‘Helmetgate’ is just the latest storm in a teacup for F1


Earlier this week, the F1 Commission met in Geneva to discuss the future of the sport. Up for discussion were louder and bigger engines, new aerodynamic designs and a far more radical path for the future.

Ultimately though, none of that was actually agreed on, ratified or confirmed, with the decision being to have another meeting in one year’s time and re-evaluate the situation.

Instead, what was actually agreed on was a blanket ban on helmet design changes across the course of the season. Sebastian Vettel’s tendency to bring a new one to each race did irk a few people in 2014, and has prompted a widespread change in F1 to prevent a repeat occurrence.

There was an immediate outcry from the F1 community, with a number of ex-drivers and pundits having their two cents and making their bemusement clear. The ‘issue’ of changing helmets was more of a minor annoyance or tick than a serious problem that really needed to be dealt with.

It’s just the latest storm in a teacup to come out of Formula 1. The winter has been a particularly turbulent one, with two teams fighting tooth and nail to survive, one collapsing completely, and the big questions about the cost crisis that engulfs the sport still being asked with very little in the way of a firm answer.

The benefits of forcing the drivers to stick with the same helmet design are quite obvious. Much like a number, it makes them instantly recognizable for fans watching on TV or in the grandstands. Throughout the history of the sport, many drivers have sported an iconic design throughout their careers that has become a part of their legacy: think of Ayrton Senna, Gilles Villeneuve and Michael Schumacher, to name but three.

It is certainly something that has been lost in recent years. Lewis Hamilton traditionally ran with a bright yellow helmet during his karting and junior racing days, but dropped it upon his move to Mercedes in 2013. Vettel’s constant chopping and changing of designs mean that you cannot possibly explain what his helmet looks like – there are too many to choose from.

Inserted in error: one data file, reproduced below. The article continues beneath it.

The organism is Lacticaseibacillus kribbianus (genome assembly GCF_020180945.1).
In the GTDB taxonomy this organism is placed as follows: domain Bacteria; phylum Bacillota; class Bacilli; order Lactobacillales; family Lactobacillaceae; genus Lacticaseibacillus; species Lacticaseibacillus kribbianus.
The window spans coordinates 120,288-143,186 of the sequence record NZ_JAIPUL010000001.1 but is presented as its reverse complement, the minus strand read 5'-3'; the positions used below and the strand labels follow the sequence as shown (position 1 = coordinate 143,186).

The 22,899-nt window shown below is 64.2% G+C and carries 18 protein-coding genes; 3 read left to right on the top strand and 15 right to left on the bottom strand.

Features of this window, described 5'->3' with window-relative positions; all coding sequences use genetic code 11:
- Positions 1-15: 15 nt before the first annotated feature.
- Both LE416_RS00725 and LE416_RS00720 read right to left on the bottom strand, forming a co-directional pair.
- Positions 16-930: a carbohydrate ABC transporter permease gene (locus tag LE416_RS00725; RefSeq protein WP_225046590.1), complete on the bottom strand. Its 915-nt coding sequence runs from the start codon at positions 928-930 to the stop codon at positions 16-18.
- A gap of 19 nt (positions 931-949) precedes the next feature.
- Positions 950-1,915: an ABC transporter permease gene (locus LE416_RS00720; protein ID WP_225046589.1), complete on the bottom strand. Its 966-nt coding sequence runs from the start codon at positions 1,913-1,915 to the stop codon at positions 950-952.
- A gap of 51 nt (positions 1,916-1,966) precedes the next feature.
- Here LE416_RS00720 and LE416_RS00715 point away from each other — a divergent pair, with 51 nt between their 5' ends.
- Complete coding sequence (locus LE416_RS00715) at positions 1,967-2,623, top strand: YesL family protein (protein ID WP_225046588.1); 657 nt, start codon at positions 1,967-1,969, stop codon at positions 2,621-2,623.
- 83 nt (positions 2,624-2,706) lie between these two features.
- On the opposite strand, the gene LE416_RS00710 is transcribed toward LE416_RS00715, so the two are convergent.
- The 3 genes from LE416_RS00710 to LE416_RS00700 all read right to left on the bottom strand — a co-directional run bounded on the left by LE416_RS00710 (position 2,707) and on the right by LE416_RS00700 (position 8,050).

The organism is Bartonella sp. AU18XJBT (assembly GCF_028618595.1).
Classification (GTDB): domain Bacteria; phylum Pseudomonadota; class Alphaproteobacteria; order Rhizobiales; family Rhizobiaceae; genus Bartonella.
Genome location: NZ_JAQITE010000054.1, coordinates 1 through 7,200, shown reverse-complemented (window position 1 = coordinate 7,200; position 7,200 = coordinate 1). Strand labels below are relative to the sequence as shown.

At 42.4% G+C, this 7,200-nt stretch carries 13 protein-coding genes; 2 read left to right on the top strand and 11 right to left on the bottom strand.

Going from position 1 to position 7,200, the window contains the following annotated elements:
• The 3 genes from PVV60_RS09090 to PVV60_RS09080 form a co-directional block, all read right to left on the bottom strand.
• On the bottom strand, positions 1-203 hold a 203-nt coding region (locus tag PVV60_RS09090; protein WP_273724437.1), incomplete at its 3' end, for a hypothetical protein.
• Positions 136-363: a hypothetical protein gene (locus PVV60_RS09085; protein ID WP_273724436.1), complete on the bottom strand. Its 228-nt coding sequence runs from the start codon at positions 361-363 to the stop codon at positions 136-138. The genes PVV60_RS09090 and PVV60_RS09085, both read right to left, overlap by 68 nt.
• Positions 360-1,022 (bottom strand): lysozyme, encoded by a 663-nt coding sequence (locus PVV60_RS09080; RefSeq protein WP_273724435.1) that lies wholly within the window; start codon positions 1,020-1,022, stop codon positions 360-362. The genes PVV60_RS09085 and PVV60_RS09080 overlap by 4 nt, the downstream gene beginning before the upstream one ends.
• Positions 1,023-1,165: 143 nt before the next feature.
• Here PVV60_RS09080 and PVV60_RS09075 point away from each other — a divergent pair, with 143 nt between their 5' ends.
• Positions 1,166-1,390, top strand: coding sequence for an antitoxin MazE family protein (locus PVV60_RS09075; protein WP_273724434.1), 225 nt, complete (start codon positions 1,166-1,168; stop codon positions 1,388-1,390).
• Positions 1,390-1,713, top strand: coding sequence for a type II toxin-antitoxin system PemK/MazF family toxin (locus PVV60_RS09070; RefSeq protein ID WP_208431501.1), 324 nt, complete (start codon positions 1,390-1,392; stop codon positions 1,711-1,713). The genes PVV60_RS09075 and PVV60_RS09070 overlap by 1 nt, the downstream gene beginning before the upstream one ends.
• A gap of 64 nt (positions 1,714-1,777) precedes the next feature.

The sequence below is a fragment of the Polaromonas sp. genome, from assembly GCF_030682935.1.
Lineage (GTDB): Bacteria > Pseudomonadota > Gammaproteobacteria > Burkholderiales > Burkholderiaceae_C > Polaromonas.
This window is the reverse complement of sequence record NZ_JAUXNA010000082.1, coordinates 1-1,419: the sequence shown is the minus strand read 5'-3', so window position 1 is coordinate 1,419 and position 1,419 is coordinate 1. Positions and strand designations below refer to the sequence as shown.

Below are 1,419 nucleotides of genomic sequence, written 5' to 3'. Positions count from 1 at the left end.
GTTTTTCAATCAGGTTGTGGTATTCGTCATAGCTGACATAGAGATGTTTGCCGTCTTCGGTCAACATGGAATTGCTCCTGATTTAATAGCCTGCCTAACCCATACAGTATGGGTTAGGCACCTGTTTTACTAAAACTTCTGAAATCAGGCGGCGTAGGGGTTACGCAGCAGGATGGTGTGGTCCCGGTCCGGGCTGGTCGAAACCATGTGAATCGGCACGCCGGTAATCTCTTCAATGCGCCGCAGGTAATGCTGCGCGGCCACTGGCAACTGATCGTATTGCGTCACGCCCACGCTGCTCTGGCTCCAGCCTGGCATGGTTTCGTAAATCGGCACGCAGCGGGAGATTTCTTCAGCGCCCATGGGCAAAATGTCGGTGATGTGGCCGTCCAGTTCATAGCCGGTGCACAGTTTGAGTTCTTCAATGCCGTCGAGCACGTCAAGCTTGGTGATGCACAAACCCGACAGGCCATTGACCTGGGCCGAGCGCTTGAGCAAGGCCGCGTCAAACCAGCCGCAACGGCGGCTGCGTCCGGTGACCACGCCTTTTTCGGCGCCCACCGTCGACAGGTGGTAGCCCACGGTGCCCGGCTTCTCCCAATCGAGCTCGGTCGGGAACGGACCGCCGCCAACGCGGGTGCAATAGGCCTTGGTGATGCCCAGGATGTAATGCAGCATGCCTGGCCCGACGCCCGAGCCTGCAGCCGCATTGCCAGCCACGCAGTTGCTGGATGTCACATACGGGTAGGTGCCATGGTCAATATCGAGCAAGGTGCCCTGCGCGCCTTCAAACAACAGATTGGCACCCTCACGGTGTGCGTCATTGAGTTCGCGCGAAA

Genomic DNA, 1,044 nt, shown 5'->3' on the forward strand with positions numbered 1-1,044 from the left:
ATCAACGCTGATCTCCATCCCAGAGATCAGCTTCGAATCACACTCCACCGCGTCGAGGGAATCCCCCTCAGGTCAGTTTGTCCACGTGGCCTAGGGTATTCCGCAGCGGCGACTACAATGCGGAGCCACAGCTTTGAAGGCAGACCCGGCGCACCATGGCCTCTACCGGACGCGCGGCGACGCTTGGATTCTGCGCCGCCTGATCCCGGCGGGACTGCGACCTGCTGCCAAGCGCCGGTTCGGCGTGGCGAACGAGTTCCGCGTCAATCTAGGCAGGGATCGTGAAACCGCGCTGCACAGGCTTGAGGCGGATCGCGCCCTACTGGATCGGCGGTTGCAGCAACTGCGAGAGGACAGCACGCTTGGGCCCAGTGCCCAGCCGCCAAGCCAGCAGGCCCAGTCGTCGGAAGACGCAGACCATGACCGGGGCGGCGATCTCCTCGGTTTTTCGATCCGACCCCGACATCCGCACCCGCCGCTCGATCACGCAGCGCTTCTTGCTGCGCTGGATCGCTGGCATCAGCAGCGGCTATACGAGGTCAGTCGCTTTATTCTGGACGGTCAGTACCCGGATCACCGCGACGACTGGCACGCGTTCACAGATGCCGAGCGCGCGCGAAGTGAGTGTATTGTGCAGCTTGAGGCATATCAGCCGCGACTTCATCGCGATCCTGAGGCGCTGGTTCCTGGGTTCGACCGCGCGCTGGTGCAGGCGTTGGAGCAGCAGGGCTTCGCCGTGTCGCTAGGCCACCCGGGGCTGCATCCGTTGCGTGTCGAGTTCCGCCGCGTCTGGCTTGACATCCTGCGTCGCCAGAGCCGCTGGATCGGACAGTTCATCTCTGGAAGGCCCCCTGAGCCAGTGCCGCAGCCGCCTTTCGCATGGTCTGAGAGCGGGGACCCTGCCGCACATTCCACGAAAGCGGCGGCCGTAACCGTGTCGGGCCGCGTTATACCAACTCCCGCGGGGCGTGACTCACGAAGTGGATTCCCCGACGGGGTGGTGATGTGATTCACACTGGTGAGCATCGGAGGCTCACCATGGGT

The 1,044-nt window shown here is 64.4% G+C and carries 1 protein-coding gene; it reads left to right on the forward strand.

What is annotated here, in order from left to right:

A very pertinent comment came from ex-F1 and now-WEC driver Alexander Wurz on the subject: “It shall remain our free right of expression”. It is one of the few things that a driver can control. Fernando Alonso traditionally has yellow and blue on his helmet, the colors of Oviedo, his hometown. Others all have certain symbols and messages that are important to them and them alone.

But for some races, they will want to make a change. Home grands prix and special events such as Monaco are particularly popular for drivers who want to make alterations to their design. Kimi Raikkonen famously ran with a James Hunt design on his helmet in Monaco a few years ago, whilst Romain Grosjean less famously paid tribute to actor Matt Le Blanc with his helmet in Austin last year. Again though, it is their freedom of expression.

It is strange that issues such as these sit on the agenda list. In reality, it is such a menial and minor thing that it shouldn’t even come into the F1 Commission’s remit or sphere. The task is to improve the show and to make F1 a generally better sport. It certainly needs improving, but fans will be more deterred from going to a race by extortionate ticket prices than the fact that their favorite driver might have a different helmet.

Yet again, F1 appears to have missed the point. Double points was another example of a storm in a teacup: a measure that was introduced as a knee-jerk response to a problem that was not fully explained or explored.

The fact that drivers are changing helmet design every other race is neither here nor there if we are to look at the big picture: it just is what it is. It doesn’t deter fans’ enjoyment of the sport; it’s merely something the cynics will moan about because they need something to slate.

After all, there’s no need to make mountains out of molehills. F1 should focus on the actual problems at hand and try to make real progress in improving the sport, instead of picking on the minor annoyances that we can quite easily live and race with.

Cadillac confirms WEC driver lineup with Chip Ganassi Racing that will race Le Mans in 2023

Cadillac Ganassi Le Mans
Cadillac Racing

Cadillac and Chip Ganassi Racing announced their driver lineup for a 2023 entry in the FIA World Endurance Championship, the sports car series that includes the 24 Hours of Le Mans.